There has been a lot of Apple talk in the news lately. It goes back to their earnings report from a few weeks ago. iPhone sales (Apple’s biggest profit driver) were down, as were Mac sales, and iPad sales. Their stock closed at 92.72 on Friday, close to their 52 week low. Interestingly enough, the price of AAPL was $92.70 immediately after their mid-2014 7-for-1 stock split. Given all of the bad news, Apple is still a remarkably profitable company. However, I have seen some cracks in the armor in the way the tech press has covered them. Three of the leading Apple-centric publications are iMore.com,daringfireball.com, and Macobserver.com. These sites, along with a couple of others, often get exclusive scoops on Apple-related news. This week I saw each of them post stories questioning Tim Cook’s leadership. These stories were not written by the lead writers. I think that was intentional, but the fact that these negative stores were allowed to run tells us something. The generally "Mac-blind", Apple fanatic audience is willing to think objectively.
Cook was hired as a senior sales executive from Compaq in 1998, soon after Jobs came back to Apple. He was part of their executive leadership team and served as the interim CEO during Jobs’ leaves of absence prior to his eventual passing. Throughout his time at Apple he has not been known as a visionary, but has been praised as an effective manager. Under his reigns, Apple has released one major product, the Apple Watch, and while it has arguably been the best selling smartwatch over the past year, many customers lament its lack of practical functionality. The Fit Bit bands and watch present a compelling alternative. However, criticism of Cook needs to be balanced with the fact that Apple plays in a mature industry. Think of the line of successful launches that came from Apple since 2001: the iPod in 2001, iTunes for Windows in 2003, the iPhone in 2007, and the iPad in 2010. Is there a next big thing? Apple has done well with the Apple TV (box) but it hasn’t approached the stratospheric levels as the aforementioned products and services. Macs don’t seem to be a priority at Apple anymore. Apple has made deep inroads into businesses, but mainly with the iPads and iPhones. Apple is expanding their service based revenue, with Apple Music. However, iCloud services lag far behind Google’s e-mail, contacts, calendar, and photo management.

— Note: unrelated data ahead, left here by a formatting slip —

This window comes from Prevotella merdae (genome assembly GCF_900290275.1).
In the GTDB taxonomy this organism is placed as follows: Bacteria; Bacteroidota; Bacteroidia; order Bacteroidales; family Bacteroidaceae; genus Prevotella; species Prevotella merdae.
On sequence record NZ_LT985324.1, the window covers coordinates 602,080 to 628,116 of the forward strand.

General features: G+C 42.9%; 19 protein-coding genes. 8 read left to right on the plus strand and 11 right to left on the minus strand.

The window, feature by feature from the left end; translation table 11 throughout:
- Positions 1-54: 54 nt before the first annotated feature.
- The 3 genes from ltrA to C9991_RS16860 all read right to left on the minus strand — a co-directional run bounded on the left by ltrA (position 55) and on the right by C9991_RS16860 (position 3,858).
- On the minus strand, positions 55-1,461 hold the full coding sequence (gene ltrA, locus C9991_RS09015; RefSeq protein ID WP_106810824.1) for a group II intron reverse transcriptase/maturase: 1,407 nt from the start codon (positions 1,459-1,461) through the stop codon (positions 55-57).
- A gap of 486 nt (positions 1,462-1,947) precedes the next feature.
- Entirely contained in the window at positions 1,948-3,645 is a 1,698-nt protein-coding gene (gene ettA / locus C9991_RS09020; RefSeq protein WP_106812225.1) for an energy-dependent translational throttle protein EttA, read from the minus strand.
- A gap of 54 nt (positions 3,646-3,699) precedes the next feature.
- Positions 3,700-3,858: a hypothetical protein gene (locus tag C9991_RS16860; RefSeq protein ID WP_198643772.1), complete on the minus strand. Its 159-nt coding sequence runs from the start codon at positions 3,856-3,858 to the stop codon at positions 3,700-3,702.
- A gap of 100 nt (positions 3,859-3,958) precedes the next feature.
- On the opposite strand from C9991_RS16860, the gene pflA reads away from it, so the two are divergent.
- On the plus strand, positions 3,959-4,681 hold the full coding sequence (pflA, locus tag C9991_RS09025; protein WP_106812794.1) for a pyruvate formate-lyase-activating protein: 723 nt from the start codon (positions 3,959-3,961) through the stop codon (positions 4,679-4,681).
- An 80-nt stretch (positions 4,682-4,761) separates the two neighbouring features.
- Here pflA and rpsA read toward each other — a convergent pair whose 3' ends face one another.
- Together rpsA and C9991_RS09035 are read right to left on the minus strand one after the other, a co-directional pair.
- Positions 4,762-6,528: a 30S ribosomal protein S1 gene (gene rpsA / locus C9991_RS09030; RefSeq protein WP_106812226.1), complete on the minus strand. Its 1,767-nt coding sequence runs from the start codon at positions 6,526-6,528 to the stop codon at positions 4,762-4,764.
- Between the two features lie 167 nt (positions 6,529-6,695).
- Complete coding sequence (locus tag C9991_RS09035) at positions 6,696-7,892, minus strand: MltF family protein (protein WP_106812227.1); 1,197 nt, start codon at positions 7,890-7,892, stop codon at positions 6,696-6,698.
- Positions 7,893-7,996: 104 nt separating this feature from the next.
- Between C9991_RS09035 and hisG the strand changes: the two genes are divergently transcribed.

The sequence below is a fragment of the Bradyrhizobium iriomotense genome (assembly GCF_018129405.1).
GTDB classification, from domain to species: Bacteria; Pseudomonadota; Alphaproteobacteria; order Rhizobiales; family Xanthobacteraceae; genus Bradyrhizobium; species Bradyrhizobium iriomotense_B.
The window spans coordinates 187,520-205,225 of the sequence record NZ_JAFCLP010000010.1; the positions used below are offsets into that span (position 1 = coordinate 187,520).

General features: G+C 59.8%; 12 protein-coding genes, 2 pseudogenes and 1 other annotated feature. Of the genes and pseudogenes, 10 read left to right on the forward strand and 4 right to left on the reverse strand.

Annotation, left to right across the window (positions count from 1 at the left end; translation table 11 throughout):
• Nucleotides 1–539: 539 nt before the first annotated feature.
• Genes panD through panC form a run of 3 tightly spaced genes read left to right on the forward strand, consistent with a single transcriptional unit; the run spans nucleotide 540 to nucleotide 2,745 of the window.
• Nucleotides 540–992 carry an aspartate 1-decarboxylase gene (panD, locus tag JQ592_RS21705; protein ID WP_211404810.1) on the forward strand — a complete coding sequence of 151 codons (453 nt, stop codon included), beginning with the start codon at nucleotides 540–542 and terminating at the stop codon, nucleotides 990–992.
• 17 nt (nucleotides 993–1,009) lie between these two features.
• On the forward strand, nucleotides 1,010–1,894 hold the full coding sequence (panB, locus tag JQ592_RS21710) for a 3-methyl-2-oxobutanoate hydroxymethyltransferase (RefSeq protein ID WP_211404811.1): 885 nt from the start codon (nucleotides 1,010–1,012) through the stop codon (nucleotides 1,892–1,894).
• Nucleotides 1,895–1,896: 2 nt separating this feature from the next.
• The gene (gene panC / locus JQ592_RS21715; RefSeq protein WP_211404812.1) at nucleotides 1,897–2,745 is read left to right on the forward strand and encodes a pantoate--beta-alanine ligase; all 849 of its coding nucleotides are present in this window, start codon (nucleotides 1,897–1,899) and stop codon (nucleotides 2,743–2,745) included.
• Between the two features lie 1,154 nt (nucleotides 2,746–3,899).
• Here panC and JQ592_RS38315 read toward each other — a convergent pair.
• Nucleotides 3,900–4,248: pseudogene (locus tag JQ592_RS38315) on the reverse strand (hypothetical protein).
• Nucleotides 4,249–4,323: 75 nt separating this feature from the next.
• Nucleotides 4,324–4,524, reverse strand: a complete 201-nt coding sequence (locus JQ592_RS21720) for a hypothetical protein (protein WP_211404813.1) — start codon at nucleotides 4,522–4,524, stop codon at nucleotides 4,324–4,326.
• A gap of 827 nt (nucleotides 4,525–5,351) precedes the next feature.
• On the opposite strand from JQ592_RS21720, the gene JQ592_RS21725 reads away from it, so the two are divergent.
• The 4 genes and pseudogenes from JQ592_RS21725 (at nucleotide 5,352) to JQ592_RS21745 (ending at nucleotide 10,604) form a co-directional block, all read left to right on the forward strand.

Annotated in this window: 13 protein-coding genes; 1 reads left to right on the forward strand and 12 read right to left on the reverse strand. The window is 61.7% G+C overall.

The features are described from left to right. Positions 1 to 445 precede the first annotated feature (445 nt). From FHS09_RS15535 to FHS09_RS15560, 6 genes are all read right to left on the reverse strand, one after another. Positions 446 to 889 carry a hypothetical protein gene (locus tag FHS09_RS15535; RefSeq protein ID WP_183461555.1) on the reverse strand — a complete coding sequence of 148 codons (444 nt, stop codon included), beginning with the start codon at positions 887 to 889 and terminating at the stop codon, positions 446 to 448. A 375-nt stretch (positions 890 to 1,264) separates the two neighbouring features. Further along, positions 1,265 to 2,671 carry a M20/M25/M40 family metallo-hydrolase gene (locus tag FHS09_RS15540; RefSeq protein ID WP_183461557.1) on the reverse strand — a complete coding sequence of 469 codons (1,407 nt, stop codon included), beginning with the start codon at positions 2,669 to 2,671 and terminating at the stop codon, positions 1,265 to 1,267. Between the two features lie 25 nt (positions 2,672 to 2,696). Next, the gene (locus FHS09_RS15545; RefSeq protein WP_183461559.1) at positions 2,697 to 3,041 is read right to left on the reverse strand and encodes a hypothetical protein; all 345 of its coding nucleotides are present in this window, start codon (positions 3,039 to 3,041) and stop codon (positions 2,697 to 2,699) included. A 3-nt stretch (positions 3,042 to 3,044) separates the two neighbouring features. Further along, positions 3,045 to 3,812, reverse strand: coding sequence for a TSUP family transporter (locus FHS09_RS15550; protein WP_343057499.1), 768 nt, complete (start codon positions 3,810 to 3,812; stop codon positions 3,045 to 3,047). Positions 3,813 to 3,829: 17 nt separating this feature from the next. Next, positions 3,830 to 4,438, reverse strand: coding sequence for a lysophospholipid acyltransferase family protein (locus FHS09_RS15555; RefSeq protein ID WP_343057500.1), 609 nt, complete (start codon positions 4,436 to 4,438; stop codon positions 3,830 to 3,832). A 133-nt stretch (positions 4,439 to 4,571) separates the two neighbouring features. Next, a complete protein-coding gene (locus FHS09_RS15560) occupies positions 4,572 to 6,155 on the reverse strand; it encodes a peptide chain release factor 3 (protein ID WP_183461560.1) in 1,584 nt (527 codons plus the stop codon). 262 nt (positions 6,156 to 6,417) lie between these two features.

If you were on Apple’s board, what would you recommend? Should Cook stay or go? What should Apple do next to provide maximum value for all stakeholders?